Ralph Fesperman was the sign company employee that performed the installation of the torch. He scaled the statue without any harnesses, provoking fears from the Jaycees watching from below that their "Safety Campaign" could well be aborted by an ironic tragedy. Fesperman brushed aside Moon's repeated concerns for his security and completed the work without incident. The switch controlling the color of the beacon was installed in the guard's room at the base of the tower.
The traffic safety light was first lit at a dedication ceremony on October 23, 1946 and remained green for nine days, signaling its first fatality on November 1 of that year after a woman died in a collision nearby in Southside. The beacon was very popular and was publicized worldwide, receiving inquiries from across the United States and in Europe. It was also counted as successful in reducing traffic fatalities, which were significantly lower in 1947. The decision was soon made to keep the beacon up indefinitely and a plaque was installed in 1947. Moon was joined at the ceremony by Seibels, Birmingham City Commission president Jimmy Morgan, Jefferson County Commission president Clarence Pinson, Park Board president Jim Downey and his daughter, Paula, who unveiled the plaque.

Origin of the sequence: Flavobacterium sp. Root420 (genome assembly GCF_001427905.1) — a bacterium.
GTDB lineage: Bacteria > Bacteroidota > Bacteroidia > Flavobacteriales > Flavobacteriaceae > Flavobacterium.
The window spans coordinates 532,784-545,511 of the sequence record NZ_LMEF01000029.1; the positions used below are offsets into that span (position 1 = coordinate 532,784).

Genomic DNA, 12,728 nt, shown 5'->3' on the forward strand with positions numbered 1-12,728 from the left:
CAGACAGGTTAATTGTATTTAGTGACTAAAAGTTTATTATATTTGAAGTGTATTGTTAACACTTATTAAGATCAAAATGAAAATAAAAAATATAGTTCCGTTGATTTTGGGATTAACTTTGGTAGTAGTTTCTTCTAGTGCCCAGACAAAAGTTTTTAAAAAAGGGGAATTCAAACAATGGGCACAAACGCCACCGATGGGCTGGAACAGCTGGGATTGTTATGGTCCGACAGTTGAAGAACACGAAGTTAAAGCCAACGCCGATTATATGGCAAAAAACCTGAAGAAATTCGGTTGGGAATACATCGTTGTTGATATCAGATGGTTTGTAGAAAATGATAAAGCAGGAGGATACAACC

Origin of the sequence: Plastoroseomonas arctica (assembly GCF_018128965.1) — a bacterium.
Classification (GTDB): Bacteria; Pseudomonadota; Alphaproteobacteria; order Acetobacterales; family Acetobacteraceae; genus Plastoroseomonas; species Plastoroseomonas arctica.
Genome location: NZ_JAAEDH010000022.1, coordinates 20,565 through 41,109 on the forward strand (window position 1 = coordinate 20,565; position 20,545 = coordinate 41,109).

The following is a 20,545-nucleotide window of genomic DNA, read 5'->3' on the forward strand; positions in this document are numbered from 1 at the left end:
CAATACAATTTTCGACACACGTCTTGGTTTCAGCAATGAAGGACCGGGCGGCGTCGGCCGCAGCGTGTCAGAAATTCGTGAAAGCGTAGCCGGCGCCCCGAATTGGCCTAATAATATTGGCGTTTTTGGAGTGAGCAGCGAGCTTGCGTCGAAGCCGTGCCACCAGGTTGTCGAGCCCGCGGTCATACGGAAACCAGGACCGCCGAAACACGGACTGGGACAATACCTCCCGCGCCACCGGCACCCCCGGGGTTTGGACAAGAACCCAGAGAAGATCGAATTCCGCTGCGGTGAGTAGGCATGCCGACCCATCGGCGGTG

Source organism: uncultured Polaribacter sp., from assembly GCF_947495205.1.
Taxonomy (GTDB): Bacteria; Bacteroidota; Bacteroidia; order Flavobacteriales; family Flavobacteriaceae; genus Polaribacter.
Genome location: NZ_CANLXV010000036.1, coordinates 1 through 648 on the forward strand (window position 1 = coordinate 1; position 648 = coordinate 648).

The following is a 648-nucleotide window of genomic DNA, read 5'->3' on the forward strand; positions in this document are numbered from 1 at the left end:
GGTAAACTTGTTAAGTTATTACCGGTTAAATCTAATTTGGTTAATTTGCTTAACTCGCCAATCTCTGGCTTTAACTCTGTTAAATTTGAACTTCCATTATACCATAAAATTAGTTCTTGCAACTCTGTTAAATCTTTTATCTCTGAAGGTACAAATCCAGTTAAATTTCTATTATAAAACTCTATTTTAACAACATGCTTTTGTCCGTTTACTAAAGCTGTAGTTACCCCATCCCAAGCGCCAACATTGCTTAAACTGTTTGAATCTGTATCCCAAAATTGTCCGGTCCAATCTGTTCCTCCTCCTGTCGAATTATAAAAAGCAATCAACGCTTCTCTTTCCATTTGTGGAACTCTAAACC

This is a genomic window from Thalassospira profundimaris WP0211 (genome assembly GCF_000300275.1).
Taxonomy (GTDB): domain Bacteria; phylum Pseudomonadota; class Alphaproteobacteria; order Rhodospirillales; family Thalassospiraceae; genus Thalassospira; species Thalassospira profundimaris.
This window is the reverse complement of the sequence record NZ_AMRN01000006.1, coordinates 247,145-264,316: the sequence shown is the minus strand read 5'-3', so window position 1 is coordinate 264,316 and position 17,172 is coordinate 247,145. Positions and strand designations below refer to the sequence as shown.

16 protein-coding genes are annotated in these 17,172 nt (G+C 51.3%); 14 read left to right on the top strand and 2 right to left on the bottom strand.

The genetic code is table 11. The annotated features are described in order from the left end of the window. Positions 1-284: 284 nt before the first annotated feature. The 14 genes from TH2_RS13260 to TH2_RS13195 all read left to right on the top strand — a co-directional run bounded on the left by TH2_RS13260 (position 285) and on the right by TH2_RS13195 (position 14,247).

Radio newsman Davenport Smith took to signing on by saying "Vulcan's light burns green tonight — keep it that way!" The Jefferson County Safety Committee established a county-wide Vulcan Safety Club beginning in 1947. At some point after Birmingham Police Department dispatch services began operating out of the newly-built Birmingham City Hall on Woodrow Wilson Park a master switch for "Vulcan's Light" was installed there.
In 1955, at the suggestion of McEdward Nolan, the image of Vulcan with his green torch was incorporated into the Alabama Jaycees state-wide safety campaign emblem, which appeared on highway signs visible when entering cities across Alabama.